Suppose I have mapped the following function:

noremap <C-F12> :! bash -c "\
  git rev-parse --show-toplevel \
| xargs -I {} \
  ctags -R --sort=yes --c++-kinds=+p --fields=+iaS --extra=+q {}" \

No matter how I nest it, it seems as if VIM will not run the function. I suspect a possible solution in the form of setting vim's shell to "/usr/bin/env bash" instead of sh, somehow.

But maybe there is some other solution? (or just a typo...?)

The goal here is to run the command exactly as if it were BASH and not Vim.


In Vim line continuation is done with a backslash on the new line. Like:

noremap <C-F12> :!bash -c '
            \git rev-parse --show-toplevel
            \\| xargs -I {}
            \ ctags -R --sort=yes --c++-kinds=+p --fields=+iaS --extra=+q {}'

Another point is the usage of | in the command line, as it is a command separator for Vim (like ';' for the shell). So it has to be escaped. See the \\| above? The first \ is for line continuation, the second to escape the |.

See :help line-continuation

Anyway, I think your mapping could be more vimish:

noremap <C-F12> :call system('ctags -R --sort=yes --c++-kinds=+p --fields=+iaS --extra=+q '
            \. shellescape(system('git rev-parse --show-toplevel'))) <CR>

This uses two Vim functions:

  • system() to execute a shell command and get the output
  • shellescape() to escape a file name for usage in a shell command.

See :help system() and :help shellescape().

| improve this answer | |
  • 2
    Or dump the shell commands in a script and call that – D. Ben Knoble Jun 27 at 1:36
  • regarding the comment about newlines, are you saying that when I write this remapping command in the .vimrc file, that the escapes do not actually espace the \n in the file when the file is parsed by the lisp lexer? I say this because the literal file string would be: "foo bar\n\whatever", which actually back-slashes the w and would be un-parsable without two passes or always looking ahead to see if the next char is a slash...if that is the case, that is interesting – Chris Jun 27 at 17:26
  • @Christopher "Lisp Lexer"? – Ralf Jun 27 at 19:48
  • Oh, no you are right, I am getting it confused with Emacs now. Either way, VimLangauge or whatever they call it has a parser, a lexer, etc. en.wikipedia.org/wiki/Lexical_analysis here, you can read all about a waste of time. Anyhow, processing the backslashes after the newline suggests they used some unorthodox approaches at the bottom level of whatever it is that creates the "vim-keymap and interface" (the only thing we users care about). And all I care about is recording new keymaps in a way that is readable by me. – Chris Jun 28 at 16:11

Minimal Verifiable Solution

| is a vim character, and must be escaped.

noremap ~~ :! 
\bash -c "git rev-parse --show-toplevel
\\| xargs -I {} 
\ctags -R --sort=yes --c++-kinds=+p --fields=+iaS --extra=+q {}"<CR>

Note: the following will work as well

noremap ~~ :! 
\bash -c "git rev-parse --show-toplevel \
\| xargs -I {} 
\ctags -R --sort=yes --c++-kinds=+p --fields=+iaS --extra=+q {}"<CR>

And this will fail:

noremap ~~ :! 
\bash -c "git rev-parse --show-toplevel \
\| xargs -I {} \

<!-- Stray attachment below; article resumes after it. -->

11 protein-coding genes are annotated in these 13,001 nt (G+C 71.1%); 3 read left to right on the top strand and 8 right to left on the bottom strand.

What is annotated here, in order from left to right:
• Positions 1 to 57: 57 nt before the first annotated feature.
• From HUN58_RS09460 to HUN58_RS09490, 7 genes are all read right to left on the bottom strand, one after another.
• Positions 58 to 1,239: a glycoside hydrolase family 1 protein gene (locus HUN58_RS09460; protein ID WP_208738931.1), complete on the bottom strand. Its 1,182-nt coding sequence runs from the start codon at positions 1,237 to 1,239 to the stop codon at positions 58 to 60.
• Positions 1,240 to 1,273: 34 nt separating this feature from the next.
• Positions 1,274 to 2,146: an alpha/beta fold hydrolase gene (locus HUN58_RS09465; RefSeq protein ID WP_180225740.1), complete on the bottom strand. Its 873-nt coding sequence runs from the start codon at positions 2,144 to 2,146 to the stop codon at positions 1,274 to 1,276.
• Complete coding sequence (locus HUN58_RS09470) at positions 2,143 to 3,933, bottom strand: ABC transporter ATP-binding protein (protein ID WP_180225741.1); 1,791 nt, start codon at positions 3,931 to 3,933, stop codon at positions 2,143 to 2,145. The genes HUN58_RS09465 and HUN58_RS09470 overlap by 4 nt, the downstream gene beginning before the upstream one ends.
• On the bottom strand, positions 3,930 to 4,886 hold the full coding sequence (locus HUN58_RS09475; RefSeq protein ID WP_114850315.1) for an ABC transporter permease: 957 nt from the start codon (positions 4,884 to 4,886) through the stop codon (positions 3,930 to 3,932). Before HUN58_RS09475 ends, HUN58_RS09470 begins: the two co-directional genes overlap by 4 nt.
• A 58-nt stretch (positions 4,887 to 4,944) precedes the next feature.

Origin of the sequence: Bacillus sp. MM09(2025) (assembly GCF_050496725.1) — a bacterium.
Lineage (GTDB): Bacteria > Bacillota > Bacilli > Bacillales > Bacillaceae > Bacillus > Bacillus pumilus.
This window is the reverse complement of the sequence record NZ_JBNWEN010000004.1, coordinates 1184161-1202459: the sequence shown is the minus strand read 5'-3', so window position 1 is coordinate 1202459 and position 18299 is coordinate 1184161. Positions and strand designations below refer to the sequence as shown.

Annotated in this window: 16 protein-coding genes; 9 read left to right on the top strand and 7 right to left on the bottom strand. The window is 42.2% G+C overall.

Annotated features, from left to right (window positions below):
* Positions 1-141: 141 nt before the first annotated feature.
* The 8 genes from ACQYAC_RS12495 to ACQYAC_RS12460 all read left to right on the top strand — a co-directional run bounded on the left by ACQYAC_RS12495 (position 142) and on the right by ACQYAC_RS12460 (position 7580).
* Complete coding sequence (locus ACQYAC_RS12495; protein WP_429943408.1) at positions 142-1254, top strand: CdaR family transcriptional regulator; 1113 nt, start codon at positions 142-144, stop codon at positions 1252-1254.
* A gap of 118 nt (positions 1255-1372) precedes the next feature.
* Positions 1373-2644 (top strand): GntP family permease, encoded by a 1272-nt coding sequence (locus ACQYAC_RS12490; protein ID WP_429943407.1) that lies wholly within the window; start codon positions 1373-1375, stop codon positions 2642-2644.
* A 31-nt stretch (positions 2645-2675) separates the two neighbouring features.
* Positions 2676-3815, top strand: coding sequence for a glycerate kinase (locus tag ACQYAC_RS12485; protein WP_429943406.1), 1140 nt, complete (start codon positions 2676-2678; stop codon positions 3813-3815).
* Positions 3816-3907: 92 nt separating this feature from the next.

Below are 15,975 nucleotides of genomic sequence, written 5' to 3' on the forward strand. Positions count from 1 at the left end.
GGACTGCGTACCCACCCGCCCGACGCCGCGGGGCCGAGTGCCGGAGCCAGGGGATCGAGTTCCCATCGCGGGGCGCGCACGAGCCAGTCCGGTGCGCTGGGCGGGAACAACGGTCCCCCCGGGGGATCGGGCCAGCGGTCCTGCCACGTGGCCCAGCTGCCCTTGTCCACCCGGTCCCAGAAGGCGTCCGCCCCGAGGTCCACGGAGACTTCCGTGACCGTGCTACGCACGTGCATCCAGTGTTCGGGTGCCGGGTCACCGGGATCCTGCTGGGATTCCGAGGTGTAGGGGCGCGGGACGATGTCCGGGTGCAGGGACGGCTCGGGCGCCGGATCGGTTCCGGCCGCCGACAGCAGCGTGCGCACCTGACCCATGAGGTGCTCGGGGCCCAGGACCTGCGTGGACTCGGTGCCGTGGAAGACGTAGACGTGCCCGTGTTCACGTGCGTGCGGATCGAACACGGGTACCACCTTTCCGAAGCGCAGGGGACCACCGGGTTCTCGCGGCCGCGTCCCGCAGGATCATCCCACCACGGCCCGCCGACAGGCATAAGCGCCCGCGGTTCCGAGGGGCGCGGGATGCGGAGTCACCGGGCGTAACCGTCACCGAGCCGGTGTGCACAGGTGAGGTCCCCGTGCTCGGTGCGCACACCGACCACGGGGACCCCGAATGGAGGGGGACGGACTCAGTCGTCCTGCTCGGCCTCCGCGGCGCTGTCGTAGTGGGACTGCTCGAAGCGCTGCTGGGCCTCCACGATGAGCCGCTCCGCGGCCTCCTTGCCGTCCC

ctags -R --sort=yes --c++-kinds=+p --fields=+iaS --extra=+q {}"<CR>

This seems to be a bug.

Style Guide

The xargs -I {} trick is an excellent way to maintain full control of the arguement, with lateral linux-distribution compatibility. The purpose of xargs is primarily to maintain feed-forward semantics so that direction of control-flow does not hop back and forth for the downstream reader (probably yourself) unnecessarily, i.e:

grep 'foo' <(cat bar)
sed 's/foo/bar/' $(generate baz)

Further, xargs -I {} is semantically equivalent to parallel --keep-order -I {}. gnu-parallel advertises compatibility with xargs; however, in my experience, this is superficial only; -I {}, however, removes the impedement.

Contextual Discussion

When writing BASH, it is preferable to use double quotes and reserve single quotes for nested languages such as awk, sed, grep, perl, etc. This reduces clutter, and maintains env variable substitution. The sub-languages often have a mechanism for nested environment variable substitution through the use of flag-arguments.

An example is awk, which uses -v varname=${BASH_ENV_VARIABLE}, or python, which uses -E to turn on environment variable substitution within the single quotes. All instructions for these sub languages, which can be used from within vim, are accessible via info or man. man is available in all distributions I am aware of, and can be used as follows:

man <command-name>

# e.g.
man python

Further, vi can be connected to the command line vi set -o vi, and accessed on the fly by typing <esc>-v. Context switching may be painful if you also switch to vimmish commands and system calls.

| improve this answer | |
  • Your "Minimal Verifiable Solution" does not work for me. I get errors like E492: Not an editor command: bash -c \\ . I tested Vim 8.2.869 and NVIm v0.5.0-577-g48ac77a14 on Linux. – Ralf Jun 27 at 19:48
  • The double backslash in the above comment is a typo. Should be single. – Ralf Jun 27 at 21:39
  • @Ralf should work now. – Chris Jun 28 at 13:59
  • @Ralf it turns out that you can put the first slash in the \\| escape sequence at the end of the prior line. That should have implied that it could be used at the end of the prior line for all lines, but it did not. That seems like a bug. In my code, I have the remapping on one line; the original formatting was only for stack overflow. So, tbh, it was content that I really didn't care about, but, as always, spent the most time on in stack exchange. – Chris Jun 28 at 14:00
  • 1
    Nice find. This trailing backslash looks really strange. – Ralf Jun 29 at 4:46

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